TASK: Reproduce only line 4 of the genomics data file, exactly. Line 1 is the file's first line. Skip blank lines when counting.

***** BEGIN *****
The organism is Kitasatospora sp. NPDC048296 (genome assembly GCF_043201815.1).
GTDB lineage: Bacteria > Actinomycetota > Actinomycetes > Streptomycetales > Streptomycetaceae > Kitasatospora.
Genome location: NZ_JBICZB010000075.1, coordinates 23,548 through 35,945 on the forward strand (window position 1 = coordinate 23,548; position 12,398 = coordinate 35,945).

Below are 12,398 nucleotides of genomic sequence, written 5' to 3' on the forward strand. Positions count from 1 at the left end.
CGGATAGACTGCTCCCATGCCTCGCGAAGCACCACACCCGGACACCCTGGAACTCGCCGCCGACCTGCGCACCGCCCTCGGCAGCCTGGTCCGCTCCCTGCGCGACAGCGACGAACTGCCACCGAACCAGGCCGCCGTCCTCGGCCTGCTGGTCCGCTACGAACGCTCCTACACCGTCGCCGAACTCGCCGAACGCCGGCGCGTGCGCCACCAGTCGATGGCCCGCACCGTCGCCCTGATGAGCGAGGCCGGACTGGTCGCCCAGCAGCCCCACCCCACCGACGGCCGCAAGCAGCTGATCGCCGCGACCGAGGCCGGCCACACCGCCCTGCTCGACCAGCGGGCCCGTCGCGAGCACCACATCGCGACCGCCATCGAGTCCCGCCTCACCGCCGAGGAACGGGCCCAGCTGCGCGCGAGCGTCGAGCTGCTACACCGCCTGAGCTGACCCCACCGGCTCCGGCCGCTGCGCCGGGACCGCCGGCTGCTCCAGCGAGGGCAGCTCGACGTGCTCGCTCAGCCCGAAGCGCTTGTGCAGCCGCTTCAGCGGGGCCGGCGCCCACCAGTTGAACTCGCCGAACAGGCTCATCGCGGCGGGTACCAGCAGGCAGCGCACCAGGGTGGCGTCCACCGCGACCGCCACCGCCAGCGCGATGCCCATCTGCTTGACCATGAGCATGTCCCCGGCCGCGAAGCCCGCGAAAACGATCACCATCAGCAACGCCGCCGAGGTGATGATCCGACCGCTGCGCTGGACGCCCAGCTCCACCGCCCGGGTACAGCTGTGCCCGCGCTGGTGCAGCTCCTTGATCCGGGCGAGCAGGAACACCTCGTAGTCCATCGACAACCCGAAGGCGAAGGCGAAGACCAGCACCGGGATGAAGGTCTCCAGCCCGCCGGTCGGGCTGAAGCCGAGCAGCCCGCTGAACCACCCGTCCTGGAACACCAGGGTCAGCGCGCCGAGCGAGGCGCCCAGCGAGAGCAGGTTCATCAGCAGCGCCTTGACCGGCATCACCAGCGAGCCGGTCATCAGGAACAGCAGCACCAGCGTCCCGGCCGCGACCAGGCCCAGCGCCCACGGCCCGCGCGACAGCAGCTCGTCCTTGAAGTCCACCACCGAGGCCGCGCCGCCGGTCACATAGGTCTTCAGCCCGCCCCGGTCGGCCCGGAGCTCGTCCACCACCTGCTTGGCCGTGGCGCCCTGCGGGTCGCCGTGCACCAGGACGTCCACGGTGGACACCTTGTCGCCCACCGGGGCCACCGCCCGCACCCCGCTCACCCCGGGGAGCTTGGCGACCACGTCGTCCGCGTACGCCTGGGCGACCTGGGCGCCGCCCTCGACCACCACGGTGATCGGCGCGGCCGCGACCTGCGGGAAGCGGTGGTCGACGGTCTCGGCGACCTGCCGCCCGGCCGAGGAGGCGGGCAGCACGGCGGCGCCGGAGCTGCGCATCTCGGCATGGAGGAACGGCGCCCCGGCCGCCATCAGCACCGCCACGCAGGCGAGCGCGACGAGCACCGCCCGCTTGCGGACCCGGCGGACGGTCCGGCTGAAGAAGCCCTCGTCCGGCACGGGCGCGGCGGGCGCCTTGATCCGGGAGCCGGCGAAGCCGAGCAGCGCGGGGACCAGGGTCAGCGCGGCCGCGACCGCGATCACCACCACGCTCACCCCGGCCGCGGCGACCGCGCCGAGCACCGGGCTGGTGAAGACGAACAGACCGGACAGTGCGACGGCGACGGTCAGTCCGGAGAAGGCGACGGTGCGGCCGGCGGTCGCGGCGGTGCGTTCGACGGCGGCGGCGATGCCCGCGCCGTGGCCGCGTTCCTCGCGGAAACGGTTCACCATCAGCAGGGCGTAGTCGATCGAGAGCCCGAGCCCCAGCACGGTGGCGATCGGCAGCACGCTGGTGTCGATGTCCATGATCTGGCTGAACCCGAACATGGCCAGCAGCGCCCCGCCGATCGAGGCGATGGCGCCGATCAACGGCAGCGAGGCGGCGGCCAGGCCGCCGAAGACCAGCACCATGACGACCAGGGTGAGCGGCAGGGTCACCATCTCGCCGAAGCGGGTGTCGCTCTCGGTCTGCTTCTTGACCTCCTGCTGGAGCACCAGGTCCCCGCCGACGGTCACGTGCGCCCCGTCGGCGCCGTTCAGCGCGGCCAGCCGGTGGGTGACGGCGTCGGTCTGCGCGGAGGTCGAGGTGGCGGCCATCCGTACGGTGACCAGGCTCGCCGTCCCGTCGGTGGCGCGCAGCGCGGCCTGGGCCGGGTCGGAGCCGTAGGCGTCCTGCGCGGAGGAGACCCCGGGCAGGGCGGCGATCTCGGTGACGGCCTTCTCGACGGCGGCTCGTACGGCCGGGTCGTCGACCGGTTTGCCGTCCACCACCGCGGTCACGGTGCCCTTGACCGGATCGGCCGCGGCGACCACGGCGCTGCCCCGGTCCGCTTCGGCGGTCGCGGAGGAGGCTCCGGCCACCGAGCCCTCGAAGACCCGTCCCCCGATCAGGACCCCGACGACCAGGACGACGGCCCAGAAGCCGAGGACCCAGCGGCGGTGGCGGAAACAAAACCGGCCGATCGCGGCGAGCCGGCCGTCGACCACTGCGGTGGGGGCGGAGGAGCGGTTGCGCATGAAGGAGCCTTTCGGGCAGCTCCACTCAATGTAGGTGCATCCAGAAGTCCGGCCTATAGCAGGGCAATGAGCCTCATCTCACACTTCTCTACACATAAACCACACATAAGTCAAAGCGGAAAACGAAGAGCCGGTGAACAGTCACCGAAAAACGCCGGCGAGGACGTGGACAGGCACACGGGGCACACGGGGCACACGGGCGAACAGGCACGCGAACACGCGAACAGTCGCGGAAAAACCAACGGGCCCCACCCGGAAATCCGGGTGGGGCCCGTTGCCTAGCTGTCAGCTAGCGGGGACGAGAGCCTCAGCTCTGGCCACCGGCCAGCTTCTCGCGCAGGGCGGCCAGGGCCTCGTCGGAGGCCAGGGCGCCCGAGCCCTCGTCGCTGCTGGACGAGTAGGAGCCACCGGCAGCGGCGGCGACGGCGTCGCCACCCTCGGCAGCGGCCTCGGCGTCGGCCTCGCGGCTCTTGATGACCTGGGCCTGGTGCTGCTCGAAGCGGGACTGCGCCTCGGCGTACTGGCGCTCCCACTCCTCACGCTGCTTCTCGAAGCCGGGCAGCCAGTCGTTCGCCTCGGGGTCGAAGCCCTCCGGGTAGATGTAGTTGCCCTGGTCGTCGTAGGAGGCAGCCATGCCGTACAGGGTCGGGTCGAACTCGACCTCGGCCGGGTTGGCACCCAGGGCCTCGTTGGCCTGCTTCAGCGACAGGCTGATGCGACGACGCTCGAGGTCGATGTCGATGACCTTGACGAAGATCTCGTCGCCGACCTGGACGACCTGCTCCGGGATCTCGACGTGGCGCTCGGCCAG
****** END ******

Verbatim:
Below are 12,398 nucleotides of genomic sequence, written 5' to 3' on the forward strand. Positions count from 1 at the left end.